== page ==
Dr. Roach: Low LDL with statin doesn’t increase hemorrhagic stroke risk

Keith Roach
To Your Health

Dear Dr. Roach: I’m an 82-year-old man, taking 10 mg of atorvastatin daily. My HDL is 85, and my LDL is 46. I recently read that people with low LDL cholesterol levels might have increased risk for hemorrhagic stroke, like a ruptured blood vessel in the brain. Should I be concerned?

— G.G.

Dear G.G.: A stroke is a brain injury with death of brain cells, with or without symptoms. It can be caused by thrombosis, which is the development of a blood clot in a brain blood vessel; by embolus, which is material, usually a clot, moving into the brain from another location, especially the heart; or by hemorrhage from a ruptured blood vessel in the brain. Only about 13% of strokes are hemorrhagic.

It is true that people with naturally low cholesterol levels are at higher risk for hemorrhagic stroke. However, the preponderance of the evidence shows that treatment with a statin, such as the atorvastatin (Lipitor) you are taking, does not significantly increase risk of hemorrhagic stroke. A 2012 review of 31 studies showed an increase in hemorrhagic stroke rate of 8%, but the result could have been due to chance. In fact, statins reduced the overall stroke risk by about 16%, and overall death rate by 8%: These results were very unlikely to be due to chance.

People at high risk for heart attack are often treated with high doses of statin, frequently with a goal of less than 70. A very low LDL (less than 70) has been shown to decrease the risk of future heart attacks in people with known heart disease more than LDL levels that are less extreme (lower than 100).

Even if there is a small increase risk in hemorrhagic stroke rate from taking a statin like atorvastatin, the reduction in the rates of overall stroke, heart attack and death make statins appropriate for those at high risk for heart disease. I would be more hesitant to use a statin in a person with a previous history of hemorrhagic stroke, especially a person without risk factors for other types of stroke or heart disease. This decision should be individualized based on competing risks.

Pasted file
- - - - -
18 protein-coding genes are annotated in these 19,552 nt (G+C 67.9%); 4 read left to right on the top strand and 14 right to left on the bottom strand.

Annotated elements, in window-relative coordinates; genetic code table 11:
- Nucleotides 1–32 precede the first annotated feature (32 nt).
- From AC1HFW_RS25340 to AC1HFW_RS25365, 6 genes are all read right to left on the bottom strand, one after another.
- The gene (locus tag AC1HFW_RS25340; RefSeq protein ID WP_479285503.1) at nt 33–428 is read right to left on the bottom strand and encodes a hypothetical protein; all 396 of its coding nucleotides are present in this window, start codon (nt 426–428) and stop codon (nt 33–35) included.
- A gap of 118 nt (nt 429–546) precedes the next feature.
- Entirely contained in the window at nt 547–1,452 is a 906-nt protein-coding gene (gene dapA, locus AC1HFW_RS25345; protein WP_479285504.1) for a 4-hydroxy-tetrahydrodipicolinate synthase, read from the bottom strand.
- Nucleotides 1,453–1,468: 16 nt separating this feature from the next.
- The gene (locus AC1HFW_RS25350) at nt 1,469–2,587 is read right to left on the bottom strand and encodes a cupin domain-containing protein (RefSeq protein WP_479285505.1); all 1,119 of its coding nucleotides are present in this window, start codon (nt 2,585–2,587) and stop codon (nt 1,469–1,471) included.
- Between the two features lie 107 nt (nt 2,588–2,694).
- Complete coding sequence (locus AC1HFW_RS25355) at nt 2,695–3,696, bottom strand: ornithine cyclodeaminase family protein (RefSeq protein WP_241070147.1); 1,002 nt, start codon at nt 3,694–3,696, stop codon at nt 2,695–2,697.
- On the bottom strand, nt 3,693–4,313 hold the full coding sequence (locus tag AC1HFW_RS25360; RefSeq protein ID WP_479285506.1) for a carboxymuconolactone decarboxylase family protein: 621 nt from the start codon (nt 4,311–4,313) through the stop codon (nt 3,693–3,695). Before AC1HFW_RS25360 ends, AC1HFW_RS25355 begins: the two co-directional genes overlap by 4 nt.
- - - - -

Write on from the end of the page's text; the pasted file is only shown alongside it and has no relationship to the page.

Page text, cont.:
Age 82, by itself, is not a reason to withhold statins, but it is certainly worthwhile to review medication use in older people to determine which medicines are still appropriate.

Dear Dr. Roach: My wife is a healthy, petite 64-year-old female. She has been terrified of having a colonoscopy for years because of the prep. Last July, our primary physician convinced her to do the Cologuard stool test at home. Unfortunately, the result was positive, described as “Possible presence of colorectal cancer (CRC) or advanced adenoma (pre-cancer).” A colonoscopy was recommended. My wife has tried to do this colonoscopy three times and has failed. She is overwhelmed by the prep in several variations and has trouble drinking a lot of liquids in general. One of the solutions made her nauseous. We’ll keep trying, but there is a chance that she may never complete this colonoscopy. What percentage of people who receive positive Cologuard results get cancer? I’m heartbroken!

— P.S.

Dear P.S.: Among people with a positive Cologuard test, about 4% will have colon cancer; 20% will have advanced precancerous lesions (which can turn into cancer relatively quickly); 31% will have nonadvanced adenomas (which can still develop into cancer, but not quickly); and 45% will have normal colonoscopies.

She should absolutely have the colonoscopy, since her risk is far higher than an average person. There are preparation options with much less fluid, and her doctor might also consider medication to help the nausea.

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